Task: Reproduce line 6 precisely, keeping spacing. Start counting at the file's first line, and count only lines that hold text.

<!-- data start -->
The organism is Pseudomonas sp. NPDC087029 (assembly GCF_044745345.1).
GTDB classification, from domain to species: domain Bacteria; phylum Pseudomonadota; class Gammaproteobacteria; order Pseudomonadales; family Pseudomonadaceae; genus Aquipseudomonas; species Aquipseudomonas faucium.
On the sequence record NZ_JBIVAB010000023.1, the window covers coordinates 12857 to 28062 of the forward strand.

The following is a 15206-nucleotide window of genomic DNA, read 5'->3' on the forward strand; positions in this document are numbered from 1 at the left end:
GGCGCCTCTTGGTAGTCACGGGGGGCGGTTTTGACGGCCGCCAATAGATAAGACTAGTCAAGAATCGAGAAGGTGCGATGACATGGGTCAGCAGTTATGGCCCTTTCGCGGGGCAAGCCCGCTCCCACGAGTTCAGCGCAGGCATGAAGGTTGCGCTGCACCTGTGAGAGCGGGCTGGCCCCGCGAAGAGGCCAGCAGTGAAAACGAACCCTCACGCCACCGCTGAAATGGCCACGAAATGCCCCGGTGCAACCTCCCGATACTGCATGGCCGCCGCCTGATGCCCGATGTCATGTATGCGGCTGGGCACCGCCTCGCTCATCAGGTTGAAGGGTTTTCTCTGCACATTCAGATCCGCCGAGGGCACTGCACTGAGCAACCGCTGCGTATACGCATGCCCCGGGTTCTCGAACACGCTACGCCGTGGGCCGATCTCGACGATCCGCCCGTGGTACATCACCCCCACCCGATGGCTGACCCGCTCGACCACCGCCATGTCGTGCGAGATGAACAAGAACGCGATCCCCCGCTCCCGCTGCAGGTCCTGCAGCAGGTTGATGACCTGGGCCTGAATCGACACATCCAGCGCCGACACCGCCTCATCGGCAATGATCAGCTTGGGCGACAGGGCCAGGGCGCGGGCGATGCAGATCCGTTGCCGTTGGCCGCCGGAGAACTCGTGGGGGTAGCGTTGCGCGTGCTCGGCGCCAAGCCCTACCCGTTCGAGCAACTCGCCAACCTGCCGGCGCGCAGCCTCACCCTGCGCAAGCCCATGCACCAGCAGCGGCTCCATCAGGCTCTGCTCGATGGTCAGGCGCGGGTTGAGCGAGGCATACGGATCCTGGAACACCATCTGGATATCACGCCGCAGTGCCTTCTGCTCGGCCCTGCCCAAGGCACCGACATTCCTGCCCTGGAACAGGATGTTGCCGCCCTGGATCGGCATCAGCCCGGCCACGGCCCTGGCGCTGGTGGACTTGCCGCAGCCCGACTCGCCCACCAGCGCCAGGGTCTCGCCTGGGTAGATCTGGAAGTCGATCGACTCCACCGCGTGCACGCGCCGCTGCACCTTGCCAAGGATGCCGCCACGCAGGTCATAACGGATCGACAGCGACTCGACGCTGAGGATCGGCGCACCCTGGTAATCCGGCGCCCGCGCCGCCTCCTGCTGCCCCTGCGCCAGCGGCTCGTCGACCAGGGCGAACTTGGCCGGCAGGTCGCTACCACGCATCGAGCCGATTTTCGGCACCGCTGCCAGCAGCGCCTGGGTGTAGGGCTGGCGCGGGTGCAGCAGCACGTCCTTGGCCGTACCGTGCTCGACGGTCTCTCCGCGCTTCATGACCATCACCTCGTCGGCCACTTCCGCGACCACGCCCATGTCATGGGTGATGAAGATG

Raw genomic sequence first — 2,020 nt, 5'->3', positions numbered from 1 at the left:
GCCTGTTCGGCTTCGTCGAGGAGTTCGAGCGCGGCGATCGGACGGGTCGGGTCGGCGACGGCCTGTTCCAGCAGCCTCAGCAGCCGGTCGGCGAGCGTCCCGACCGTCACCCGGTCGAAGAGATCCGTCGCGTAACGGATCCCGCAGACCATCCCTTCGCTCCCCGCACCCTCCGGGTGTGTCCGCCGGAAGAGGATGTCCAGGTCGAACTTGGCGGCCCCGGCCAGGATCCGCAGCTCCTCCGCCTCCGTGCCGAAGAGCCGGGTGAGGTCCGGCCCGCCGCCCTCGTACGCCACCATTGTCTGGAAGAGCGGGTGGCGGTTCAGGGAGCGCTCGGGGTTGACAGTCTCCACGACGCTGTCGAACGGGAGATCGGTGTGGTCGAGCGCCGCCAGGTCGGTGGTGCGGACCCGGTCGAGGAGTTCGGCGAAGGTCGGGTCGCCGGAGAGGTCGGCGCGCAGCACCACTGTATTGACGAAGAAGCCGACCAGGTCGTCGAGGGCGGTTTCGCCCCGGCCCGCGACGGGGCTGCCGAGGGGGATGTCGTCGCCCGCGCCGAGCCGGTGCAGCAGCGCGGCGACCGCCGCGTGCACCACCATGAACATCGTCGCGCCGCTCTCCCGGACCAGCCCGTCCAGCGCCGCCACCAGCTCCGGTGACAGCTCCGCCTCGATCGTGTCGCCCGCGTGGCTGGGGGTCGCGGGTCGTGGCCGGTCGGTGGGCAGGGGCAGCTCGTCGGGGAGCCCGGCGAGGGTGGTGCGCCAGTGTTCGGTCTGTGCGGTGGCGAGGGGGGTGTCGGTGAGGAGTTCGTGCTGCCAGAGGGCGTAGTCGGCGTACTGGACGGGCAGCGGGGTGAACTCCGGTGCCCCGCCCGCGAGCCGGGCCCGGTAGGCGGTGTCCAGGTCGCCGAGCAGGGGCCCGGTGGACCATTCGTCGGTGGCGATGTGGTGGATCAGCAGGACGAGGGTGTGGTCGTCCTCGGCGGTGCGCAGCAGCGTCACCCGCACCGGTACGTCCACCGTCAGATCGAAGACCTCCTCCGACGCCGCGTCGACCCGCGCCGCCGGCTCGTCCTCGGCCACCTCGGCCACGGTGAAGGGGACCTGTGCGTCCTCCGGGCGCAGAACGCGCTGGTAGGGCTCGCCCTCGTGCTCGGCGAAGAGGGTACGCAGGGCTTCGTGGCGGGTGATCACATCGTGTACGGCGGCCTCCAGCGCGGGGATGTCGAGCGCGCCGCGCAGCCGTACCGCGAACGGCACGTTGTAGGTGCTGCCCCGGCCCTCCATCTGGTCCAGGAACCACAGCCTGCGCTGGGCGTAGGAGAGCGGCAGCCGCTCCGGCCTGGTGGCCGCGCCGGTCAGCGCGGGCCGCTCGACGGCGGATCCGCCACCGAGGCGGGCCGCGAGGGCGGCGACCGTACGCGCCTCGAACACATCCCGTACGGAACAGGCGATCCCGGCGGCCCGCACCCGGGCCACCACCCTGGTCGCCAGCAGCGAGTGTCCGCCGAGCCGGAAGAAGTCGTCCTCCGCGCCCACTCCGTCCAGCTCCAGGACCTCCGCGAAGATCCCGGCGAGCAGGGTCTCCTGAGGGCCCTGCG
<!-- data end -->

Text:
Raw genomic sequence first — 2,020 nt, 5'->3', positions numbered from 1 at the left: